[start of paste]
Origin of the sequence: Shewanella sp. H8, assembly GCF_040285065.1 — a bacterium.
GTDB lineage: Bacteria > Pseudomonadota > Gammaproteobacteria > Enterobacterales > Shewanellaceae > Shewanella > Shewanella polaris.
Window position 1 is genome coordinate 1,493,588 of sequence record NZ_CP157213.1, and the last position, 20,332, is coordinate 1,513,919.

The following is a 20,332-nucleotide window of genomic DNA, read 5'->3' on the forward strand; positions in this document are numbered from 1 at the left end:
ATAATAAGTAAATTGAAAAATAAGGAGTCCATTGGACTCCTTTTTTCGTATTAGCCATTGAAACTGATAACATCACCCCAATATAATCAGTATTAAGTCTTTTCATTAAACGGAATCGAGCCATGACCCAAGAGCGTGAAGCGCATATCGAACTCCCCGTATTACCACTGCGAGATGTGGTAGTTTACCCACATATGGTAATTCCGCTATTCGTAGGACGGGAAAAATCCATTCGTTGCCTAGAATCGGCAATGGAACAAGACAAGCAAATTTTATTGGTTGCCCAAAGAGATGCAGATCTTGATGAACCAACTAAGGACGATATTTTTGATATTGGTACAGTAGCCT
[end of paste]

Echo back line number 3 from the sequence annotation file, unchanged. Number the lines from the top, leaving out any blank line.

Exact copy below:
Window position 1 is genome coordinate 1,493,588 of sequence record NZ_CP157213.1, and the last position, 20,332, is coordinate 1,513,919.